Drawing Charcoal




Introduction: Drawing Charcoal

If you are and artist(maybe your friends are)... But any way I will show you how to make Drawing Charcoal Cheaply.

Step 1: Materials

For the materials they are here:
1. An 8 inch steel pipe with threads so end caps could be placed on.
2. 2 Screw-on end caps for the pipe.
3. For the Charcoal I used Willow branches. I found them at the Charles river in Boston, any willow branches would work.( most wood should work)
4. A pair of wrenches may be a vice.
5. A knife.
6. A fire pit/fire place that works.

Step 2: Preperation

Now that you have the materials here are the steps:
1. wash the pipe inside and out. there is oil which will burn and won't be good.
2. Place the pipe in the vice and tightly screw one end caps on to the pipe.
3. Cut the willow branches in to 6-8 inch sections.
4. Skin the Willow branches so that the wood is slippery.
5. Place the skinned and cut willow branches in the tube.
6. Screw the other end cap on but not as tight as the first one.

Step 3: MAKING and Finishing

Once the Wilow branches are in the tube, place the tube in a fire place/ pit for roughly 2 hours. (try to keep the temp the same).
After about 2 hours take out the tube and let it cool on paper or any other nonflammable surface.
Hint: Don't smolder in water because there will be condensation on the inside which will destroy the Charcoal.

Now unscrew the looser end cap and take the Charcoal out.

You have successfully made Drawing Charcoal!(if you completed the steps)



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    20 Discussions

    Take an empty paint can, burn it out over a fire, punch a small hole in the lid to let the gasses escape but little to no oxygen in (very important to vent it or pressure can build up the pipe is strong but paint cans are not). Then put the sticks as described in the paint can, seal lid, and place on fire with the hole up and let er cook till the smoke stops. Oh any closed metal container will work as in the woodcraft/bushcraft community we use Altoids tin to make char for flint and steel fires LOL.

    Have any of you tried doing this using a gass grill/barbecue? I live in a block of flats, and no chimneys here, hence no wood burning possibilities. Can't fire up wood outside either, it is forbidden because of danger of forest fires, pollution etc. But I do have a BBQ... Would love to try this! There is a willow tree outside too, which I'm sure I can "borrow" a few branches from... ;)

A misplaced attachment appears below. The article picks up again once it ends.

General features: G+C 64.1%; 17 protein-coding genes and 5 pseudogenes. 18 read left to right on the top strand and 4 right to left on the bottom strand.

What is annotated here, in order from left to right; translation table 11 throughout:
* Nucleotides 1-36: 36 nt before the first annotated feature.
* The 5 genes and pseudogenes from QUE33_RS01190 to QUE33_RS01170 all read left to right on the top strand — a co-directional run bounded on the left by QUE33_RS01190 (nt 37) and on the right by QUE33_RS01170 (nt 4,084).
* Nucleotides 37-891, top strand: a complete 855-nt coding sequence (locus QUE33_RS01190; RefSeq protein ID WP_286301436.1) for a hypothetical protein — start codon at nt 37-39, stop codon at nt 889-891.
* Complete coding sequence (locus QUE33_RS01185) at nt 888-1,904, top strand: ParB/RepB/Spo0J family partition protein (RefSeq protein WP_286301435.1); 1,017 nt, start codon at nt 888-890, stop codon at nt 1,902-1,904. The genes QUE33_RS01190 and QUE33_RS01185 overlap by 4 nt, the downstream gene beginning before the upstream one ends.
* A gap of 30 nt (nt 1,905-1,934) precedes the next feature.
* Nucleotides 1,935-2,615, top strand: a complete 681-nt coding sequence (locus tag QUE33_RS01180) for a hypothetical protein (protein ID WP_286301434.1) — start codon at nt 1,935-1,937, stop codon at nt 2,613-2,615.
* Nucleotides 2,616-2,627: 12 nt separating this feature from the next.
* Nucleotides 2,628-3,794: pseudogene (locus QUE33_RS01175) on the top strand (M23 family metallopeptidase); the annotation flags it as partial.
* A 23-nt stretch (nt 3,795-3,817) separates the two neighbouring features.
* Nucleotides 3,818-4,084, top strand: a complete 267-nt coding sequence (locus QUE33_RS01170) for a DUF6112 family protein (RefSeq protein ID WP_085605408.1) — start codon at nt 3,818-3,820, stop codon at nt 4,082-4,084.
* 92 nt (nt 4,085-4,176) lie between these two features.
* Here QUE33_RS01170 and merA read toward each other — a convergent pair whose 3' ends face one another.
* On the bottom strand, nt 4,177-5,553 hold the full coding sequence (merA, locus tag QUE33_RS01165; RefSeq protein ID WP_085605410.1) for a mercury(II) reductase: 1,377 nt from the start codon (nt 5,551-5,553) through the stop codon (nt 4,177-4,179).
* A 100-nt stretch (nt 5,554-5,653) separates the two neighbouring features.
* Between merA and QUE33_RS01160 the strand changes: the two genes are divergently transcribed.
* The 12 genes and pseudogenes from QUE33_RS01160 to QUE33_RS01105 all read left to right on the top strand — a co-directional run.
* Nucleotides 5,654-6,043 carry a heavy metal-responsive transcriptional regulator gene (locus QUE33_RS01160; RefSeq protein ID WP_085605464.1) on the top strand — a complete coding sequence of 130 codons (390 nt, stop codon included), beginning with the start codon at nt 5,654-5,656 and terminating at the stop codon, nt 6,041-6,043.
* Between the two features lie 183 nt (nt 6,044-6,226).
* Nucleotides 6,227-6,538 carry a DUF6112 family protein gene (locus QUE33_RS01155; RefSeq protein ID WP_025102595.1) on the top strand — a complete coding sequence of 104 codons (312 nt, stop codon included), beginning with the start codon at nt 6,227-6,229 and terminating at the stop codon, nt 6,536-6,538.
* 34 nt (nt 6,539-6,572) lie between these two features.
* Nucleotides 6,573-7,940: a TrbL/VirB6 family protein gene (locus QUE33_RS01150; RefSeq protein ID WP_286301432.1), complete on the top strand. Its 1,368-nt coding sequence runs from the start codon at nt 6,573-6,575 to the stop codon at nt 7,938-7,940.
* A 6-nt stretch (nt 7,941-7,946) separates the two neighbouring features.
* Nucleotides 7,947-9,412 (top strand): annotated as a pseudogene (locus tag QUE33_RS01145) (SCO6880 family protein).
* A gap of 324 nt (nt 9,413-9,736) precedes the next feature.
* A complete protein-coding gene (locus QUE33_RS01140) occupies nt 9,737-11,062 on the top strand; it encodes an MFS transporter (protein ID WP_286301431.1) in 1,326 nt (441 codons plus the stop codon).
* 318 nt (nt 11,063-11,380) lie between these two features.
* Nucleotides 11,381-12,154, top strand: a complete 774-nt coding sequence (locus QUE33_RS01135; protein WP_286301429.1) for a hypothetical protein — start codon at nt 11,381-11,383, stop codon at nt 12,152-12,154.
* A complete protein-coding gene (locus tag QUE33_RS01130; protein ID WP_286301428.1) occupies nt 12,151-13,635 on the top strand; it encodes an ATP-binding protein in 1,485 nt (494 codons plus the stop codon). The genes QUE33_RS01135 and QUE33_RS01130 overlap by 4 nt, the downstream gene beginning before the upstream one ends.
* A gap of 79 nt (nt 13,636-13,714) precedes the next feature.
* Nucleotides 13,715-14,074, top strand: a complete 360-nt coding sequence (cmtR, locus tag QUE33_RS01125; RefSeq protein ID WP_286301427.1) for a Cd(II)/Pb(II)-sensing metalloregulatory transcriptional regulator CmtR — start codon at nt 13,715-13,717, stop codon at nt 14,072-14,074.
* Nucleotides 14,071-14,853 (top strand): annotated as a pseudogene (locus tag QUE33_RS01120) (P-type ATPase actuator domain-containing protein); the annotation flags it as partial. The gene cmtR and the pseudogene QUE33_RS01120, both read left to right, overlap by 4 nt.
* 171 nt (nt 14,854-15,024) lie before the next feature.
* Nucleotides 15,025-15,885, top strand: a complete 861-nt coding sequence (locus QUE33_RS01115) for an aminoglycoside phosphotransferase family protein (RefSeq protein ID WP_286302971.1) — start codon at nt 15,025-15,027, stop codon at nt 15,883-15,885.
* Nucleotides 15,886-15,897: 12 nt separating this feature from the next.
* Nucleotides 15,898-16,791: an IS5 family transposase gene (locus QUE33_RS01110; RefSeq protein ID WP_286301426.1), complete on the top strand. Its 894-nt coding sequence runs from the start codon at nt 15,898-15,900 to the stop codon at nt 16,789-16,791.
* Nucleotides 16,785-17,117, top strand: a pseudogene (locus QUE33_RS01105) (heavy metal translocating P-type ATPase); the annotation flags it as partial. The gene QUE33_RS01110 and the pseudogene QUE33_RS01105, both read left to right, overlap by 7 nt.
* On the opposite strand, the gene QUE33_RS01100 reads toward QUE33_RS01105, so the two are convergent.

My art teacher is going to make some charcoal for our drawing class in Jr. College (our students are poor). I think your instructions are wonderful! I want to make the pipe and put it into my wood burning fireplace to make some at home. Should I drill a tiny hole in one end of the pipe so the pressure won't build up inside? Sounds dangerous.

    and let it cool on paper or any other nonflammable surface. Since when is paper an nonflammable surface ?lol and is it possible you place a picture of the finished product . Cause I don't get it fully , is there a hole somewhere , how does it work ..:s

    3 replies

    There is a finished product picture (maybe there wasn't when you posted?) There's no hole, the heat that diffuses into the pipe makes it into charcoal.

    You can also use charcoal for black powder. Sorry, random moment. Anyway, nice job! That's going to save me some money!

    2 replies

    First off, thank you for posting this. As an art student, i find it difficult to shell out 3 bucks for 3 sticks of charcoal. This will help keep the wallet at least a little fatter. and just one note: "After about 2 hours take out the tube and let it cool on paper or any other nonflammable surface." I wouldn't put anything you just got out of a fire onto paper. Other than that though, great job!

    Holy Crap...THANK YOU SO MUCH! You just saved a hundreds of struggling student artists (like me) into a much a better place....*sob* *sob* thanks again
    *bookmarked it*...good man!

    i did a similar thing once with a large 70mm film tin. i put willow chunks in the tin, punched a small hole in the lid ,then tossed the can in the fireplace overnight,in the morning i had beutiful charcoal to make gunpowder from. good instructable.

    Wow, thanks! this stuff costs and arm and a leg from art shops (well, for what it is at least)

    Nice. That sounds relatively easy to do. Lots of questions: Do you know what the target temperature should be for making charcoal? Could I stick the pipe in my oven, or do you need really high temperatures? How much does temperature variation matter, and does the time/temperature change much when you use different types of wood?

    2 replies

    Does your oven have a self-cleaning cycle? Those tend to run up to 900F, and can do quite a few things with that that you can't do with normal cycles (including a sort of partial-firing of some clays...) Also, a barbecue or fireplace will do a fine job. I'm used to making charcoal for pyrotechnics comps, where the volume of wood is big enough that you usually DO use a hole to let out the volatile components, and the stopping point is supposed to be about when the gases coming out the hole stop burning... The properties of the charcoal vary LOTS depending on the type of wood (for pyrotechnics, anyway; I imagine it would be the same for drawing.)

    Thanks for this. I have strange fascination with drawing charcoal. I will definitely try this.

    I believe this requires a vent in the pipe. I expect that the waste gas will leave the pipe in the loose-fitting pipe ends. When I first did this experiment, I used a text tube, used wooden matches, a one-hole stopper and a glass tube to conduct the flammable gases away. I cooked the matches in the flame of a alcohol lamp. Worked good.